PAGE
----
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Chisholm: Coal for Christmas

TSN.ca Talent Blog
12/17/2008 11:09:00 PM
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It's hard to imagine that any point in the Raptors' season could be worse than the string of double-digit blowouts that precipitated the firing of Sam Mitchell and defined the early days of Jay Triano's tenure, but the team certainly is trying to make it happen before the year is out.

Today the story of the Raptors is about the series of double-digit leads that are given-up on the way to mounting home losses combined with the increasingly ineffective and indifferent  personnel, headlined by All-Star Chris Bosh. Tonight's drubbing at the hands of the Dallas Maverick's sent a chorus of boos cascading down upon the home team that began in the third quarter and continued throughout the remainder of the team's futile effort to get back into the game.

The procession of perimeter jumpers and yet another double-digit rebounding differential simply served to draw further ire from the assembled masses at their last home game before Christmas... 'Merry Christmas, Raptors fans, we're rebuilding!'

There is no other fair way to assess the situation. It may only be December, but the team is swiftly regressing each game as GM Bryan Colangelo's patchwork roster continues to get exploited for their lack of hustle and talent while making a meaningful trade looks increasingly difficult as the team's assets continue to devalue themselves on a game-by-game basis.

While having cornerstones like Chris Bosh, Jose Calderon and Jermaine O'Neal will no doubt speed-up the process of rebuilding this roster for a nimble GM like Colangleo, the faith entrusted in him by Toronto's fans has grown weak and for the first time since his term with the Raptors began in 2006 his reputation of excellence is no longer satiating the crowd. He needs to take a good long look at his roster and he needs to find a way to take it apart and piece it back together again because what he's assembled to this point simply has not worked.

The team is notoriously soft, they are too willing to settle for outside jump shots and their interest in fighting for wins seems to have dissipated beyond repair. They have too few dependable scorers, their depth is thin-to-non-existent and the one player that was supposed to provide promise for the future (Andrea Bargnani) has quietly slumped back into the hole he dug for himself last season.

It's hard to say at this point where it all went wrong. The over-reliance on inexperienced NBAers, mostly from the European leagues, was bound to catch up with the team eventually. No organization can depend so heavily on so many players that need to learn how to play NBA basketball all at once while also competing for wins against opposing teams that already know perfectly well how to play NBA basketball.

Allowing such heavy redundancy on the roster at the power forward position is also no doubt a cause. While Chris Bosh is going to log heavy minutes at the position every night, the team still went out and grabbed Bargnani in the draft and then committed to Jermaine O'Neal and his monstrous contract while allowing depth on the wings at at the point guard position to evaporate.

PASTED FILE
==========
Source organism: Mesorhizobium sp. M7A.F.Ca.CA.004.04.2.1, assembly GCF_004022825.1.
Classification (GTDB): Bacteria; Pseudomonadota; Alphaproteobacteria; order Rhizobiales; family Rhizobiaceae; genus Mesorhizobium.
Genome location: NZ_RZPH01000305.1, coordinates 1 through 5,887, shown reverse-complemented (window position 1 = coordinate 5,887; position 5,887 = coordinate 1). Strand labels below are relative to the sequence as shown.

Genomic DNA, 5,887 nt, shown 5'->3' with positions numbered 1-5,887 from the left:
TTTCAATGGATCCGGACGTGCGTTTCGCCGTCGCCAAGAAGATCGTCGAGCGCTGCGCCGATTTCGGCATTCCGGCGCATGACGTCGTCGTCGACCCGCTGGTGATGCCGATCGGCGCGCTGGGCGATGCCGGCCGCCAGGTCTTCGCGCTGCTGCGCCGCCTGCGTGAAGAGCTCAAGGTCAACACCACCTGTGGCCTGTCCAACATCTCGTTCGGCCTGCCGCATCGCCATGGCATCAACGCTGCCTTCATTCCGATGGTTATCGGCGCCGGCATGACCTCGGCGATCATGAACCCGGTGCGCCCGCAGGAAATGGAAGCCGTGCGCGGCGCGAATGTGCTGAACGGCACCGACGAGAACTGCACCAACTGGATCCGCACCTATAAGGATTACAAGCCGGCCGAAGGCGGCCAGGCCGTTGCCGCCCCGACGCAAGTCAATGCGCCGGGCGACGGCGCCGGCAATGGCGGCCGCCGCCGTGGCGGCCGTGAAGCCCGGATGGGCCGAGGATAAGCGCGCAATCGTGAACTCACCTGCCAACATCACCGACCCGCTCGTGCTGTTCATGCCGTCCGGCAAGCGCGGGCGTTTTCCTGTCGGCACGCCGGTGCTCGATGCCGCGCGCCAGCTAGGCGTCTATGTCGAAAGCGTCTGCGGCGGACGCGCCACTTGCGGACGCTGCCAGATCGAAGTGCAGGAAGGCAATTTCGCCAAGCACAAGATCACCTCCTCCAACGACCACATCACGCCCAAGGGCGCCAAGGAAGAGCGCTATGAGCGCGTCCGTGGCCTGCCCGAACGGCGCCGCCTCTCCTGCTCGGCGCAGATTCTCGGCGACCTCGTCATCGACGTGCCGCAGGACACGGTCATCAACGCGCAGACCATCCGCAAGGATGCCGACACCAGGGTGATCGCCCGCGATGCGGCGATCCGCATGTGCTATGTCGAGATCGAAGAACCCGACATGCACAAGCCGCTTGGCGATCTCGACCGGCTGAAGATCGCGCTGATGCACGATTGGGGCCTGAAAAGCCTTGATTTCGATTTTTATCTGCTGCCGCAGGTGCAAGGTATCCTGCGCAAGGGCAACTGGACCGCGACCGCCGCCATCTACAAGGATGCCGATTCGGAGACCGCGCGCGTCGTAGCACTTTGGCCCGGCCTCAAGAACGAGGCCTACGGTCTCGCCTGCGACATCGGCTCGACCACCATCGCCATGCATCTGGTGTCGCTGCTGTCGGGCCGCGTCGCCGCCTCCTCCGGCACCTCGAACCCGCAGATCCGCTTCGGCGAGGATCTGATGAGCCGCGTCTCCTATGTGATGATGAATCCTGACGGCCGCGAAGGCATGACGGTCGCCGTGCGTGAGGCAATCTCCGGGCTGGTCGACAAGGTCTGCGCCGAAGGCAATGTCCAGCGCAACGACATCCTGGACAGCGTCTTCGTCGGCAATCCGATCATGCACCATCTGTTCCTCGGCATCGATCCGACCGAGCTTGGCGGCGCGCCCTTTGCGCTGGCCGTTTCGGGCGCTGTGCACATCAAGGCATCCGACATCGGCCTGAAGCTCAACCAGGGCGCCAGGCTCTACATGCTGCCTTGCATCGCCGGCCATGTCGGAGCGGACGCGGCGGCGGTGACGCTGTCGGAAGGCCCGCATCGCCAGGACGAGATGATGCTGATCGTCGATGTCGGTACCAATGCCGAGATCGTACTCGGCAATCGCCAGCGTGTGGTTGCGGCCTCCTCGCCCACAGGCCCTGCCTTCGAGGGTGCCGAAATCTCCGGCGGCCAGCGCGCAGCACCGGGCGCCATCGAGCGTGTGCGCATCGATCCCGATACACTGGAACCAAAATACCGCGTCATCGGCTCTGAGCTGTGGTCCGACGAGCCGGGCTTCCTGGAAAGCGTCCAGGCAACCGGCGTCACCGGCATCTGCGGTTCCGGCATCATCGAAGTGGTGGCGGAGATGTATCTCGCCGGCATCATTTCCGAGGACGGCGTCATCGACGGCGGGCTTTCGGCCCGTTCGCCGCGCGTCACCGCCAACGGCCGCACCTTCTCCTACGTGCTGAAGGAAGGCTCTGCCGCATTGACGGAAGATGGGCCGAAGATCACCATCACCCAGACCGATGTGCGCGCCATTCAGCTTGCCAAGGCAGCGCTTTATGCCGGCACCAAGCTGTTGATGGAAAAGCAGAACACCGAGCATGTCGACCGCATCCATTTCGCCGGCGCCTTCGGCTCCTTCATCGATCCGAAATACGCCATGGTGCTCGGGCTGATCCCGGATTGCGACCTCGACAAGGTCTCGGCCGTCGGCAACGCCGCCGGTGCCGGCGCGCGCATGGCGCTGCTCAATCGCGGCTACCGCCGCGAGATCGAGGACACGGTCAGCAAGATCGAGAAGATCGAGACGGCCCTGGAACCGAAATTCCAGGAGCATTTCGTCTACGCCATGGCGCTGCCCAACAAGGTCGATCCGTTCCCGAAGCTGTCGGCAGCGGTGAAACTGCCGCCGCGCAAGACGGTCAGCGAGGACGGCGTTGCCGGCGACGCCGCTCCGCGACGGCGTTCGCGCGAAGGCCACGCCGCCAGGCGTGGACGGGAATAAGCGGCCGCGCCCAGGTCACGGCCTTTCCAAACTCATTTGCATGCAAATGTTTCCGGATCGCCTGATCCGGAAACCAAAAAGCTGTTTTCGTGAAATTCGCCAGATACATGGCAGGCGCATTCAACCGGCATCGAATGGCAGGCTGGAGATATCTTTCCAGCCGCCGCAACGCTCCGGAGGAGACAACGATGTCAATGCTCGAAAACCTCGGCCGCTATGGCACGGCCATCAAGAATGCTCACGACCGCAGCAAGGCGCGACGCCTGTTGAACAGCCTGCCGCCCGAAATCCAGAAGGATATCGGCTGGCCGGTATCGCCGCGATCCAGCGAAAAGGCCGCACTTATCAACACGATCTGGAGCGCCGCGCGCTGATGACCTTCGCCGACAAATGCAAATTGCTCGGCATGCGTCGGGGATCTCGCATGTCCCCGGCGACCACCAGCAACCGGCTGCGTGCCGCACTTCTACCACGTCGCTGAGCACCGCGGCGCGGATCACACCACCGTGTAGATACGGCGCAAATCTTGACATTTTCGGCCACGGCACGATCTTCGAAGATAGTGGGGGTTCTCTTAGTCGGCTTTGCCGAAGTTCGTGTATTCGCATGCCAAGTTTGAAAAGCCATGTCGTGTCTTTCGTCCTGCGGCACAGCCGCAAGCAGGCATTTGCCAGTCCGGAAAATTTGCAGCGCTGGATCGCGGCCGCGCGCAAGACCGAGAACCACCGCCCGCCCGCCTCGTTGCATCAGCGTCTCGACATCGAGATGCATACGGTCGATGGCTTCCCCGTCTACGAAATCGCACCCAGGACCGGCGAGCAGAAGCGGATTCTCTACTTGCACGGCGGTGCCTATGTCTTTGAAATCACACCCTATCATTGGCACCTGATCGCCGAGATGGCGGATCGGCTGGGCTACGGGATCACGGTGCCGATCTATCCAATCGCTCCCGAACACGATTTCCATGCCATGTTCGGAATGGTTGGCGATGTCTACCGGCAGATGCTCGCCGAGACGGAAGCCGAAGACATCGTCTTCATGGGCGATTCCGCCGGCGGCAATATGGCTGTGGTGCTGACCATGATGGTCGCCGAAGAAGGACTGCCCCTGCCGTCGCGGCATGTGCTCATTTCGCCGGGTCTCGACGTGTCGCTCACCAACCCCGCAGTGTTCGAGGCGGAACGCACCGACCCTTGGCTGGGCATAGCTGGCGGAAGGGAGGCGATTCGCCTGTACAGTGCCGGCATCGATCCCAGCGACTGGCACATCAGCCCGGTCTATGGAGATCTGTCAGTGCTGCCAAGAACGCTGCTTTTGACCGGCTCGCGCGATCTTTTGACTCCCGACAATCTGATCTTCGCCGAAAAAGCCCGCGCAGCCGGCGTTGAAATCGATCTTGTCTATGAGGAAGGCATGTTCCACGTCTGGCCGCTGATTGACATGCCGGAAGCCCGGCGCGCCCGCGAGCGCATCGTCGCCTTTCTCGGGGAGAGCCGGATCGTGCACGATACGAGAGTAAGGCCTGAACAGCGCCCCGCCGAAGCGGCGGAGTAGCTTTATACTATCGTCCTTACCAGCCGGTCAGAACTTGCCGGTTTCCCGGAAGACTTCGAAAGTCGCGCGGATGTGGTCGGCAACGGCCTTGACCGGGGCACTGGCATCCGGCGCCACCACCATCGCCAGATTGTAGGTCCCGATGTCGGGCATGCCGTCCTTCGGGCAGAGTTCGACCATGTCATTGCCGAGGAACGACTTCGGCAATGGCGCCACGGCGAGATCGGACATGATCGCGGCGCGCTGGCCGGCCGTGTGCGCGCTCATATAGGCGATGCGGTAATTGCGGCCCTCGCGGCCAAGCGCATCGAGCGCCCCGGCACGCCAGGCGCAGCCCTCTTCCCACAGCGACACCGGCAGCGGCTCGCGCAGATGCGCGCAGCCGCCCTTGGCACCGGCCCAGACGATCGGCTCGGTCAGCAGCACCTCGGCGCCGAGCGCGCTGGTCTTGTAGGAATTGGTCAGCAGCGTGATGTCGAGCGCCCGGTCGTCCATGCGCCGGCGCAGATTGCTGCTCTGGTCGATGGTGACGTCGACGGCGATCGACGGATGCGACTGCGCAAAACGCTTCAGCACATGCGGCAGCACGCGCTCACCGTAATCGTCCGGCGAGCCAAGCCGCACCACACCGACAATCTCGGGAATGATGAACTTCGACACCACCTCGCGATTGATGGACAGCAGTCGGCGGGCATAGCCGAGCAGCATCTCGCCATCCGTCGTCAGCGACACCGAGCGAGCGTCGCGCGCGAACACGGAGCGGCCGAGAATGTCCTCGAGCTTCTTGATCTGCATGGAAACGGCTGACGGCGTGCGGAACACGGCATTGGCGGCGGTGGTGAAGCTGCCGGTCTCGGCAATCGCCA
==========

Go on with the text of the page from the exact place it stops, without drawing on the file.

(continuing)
While O'Neal has acquitted himself admirably at centre (in fact, he's probably been the team's hardest worker out on the court each game), Bargnani has struggled with consistency at centre and small forward in the last two years and looks as far away as ever from reaching his highly-touted potential.

However, perhaps more than anything, an exodus of talent has set this team up for their hardest climb to the Playoffs in three years. Colangelo's time with the team has been marked as much by the players that he's let out of town as the players he's brought in.

Eventually, when enough Carlos Delfino's, Morris Peterson's and Rasho Nesterovic's are lost and not replaced it takes a toll on the talent base of an NBA team. Trying to skate by with Anthony Parker, Jason Kapono, Joey Graham and Jamario Moon as your wing rotation was a dicey proposition from the outset, and their up-and-down play after nearly two months proves why.

Ditto having no dependable back-up for point guard Jose Calderon and having no veteran presence in reserve in the front court (save for the recently-signed Jake Voskuhl). At some point, sooner or later, that kind of talent-deprivation is going to catch up with you, and for the Raptors it was sooner.

So what now? It's hard to say. This team needs to start working harder for wins so that Colangelo can get a sense of what this team actually needs to eke out the wins they're giving up. No move is going to be made for the sake of making a move, and the team is going to have to demonstrate for him - with their play - what they need to bolster their attack.

In the meantime, Triano has to find a way to coax some life out of his team. Even if Colangelo can manage to do the unlikely and pull off a meaningful in-season trade with the parts he has available to him, no trade is going to cure the malaise that's gripped this roster.

The team doesn't have a string of easy games to use to right the ship until the end of March and beginning of April, so either they find a way to get up off of the mat and position themselves for a late-season run at that time, or else they risk ending up back in the lottery - their brief resurgence nothing more than a blip on the NBA radar.




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